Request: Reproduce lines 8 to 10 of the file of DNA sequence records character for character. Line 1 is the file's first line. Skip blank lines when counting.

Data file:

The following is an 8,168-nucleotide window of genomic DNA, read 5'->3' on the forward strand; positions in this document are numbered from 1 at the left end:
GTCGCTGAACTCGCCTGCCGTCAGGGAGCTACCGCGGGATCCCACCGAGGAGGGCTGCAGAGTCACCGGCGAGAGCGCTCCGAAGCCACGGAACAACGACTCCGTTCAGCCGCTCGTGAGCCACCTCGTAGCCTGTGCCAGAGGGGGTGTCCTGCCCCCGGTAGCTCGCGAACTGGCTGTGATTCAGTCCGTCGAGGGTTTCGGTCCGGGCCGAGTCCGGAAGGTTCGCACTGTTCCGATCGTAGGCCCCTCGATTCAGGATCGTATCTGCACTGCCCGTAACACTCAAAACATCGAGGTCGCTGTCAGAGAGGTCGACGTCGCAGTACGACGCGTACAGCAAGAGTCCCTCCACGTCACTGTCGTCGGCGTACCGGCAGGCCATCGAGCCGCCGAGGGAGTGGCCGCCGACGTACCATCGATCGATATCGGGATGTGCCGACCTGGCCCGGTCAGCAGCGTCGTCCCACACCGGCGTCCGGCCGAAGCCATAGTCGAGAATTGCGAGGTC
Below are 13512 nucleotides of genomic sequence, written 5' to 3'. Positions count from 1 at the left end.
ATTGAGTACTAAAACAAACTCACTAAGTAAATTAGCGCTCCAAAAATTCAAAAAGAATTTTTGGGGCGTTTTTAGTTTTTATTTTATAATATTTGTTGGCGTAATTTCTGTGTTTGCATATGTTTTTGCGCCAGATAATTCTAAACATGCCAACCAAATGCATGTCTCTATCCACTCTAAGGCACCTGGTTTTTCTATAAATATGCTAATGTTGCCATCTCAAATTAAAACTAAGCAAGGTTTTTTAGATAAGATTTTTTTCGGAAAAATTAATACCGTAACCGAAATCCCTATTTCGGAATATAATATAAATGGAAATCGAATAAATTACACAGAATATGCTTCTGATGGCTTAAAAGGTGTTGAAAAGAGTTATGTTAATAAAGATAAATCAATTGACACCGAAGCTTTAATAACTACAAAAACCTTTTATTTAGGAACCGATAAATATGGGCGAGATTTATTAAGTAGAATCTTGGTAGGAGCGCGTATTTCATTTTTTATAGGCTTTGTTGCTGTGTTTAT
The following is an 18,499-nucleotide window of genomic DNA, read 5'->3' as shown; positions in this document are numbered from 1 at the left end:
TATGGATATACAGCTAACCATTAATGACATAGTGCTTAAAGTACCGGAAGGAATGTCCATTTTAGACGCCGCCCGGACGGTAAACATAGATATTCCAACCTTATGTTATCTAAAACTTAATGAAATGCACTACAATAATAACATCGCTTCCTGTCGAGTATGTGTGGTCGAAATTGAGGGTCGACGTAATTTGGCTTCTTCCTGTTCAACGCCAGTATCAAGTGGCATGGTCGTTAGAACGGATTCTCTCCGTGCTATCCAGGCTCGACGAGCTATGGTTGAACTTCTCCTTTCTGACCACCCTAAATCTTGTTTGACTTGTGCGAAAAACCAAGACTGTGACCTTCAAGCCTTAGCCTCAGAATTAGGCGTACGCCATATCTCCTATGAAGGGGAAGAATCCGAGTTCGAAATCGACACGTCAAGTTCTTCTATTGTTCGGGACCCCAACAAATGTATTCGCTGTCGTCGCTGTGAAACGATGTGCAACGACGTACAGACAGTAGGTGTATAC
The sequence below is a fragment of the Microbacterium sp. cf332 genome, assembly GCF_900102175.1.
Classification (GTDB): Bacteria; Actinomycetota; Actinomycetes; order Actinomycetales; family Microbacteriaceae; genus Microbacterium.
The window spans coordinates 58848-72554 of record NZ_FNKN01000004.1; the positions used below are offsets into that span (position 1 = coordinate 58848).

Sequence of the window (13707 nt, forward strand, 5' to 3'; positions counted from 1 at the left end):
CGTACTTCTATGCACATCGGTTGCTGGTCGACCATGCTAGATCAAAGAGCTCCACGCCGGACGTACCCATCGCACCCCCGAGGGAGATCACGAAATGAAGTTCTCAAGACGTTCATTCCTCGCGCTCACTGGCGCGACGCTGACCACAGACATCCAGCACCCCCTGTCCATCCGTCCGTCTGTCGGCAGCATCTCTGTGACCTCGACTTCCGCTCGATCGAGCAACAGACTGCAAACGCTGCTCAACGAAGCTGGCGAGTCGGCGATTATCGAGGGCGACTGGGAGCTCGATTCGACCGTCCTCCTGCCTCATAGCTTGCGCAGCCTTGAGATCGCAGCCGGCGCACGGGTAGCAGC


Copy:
Classification (GTDB): Bacteria; Actinomycetota; Actinomycetes; order Actinomycetales; family Microbacteriaceae; genus Microbacterium.
The window spans coordinates 58848-72554 of record NZ_FNKN01000004.1; the positions used below are offsets into that span (position 1 = coordinate 58848).

Sequence of the window (13707 nt, forward strand, 5' to 3'; positions counted from 1 at the left end):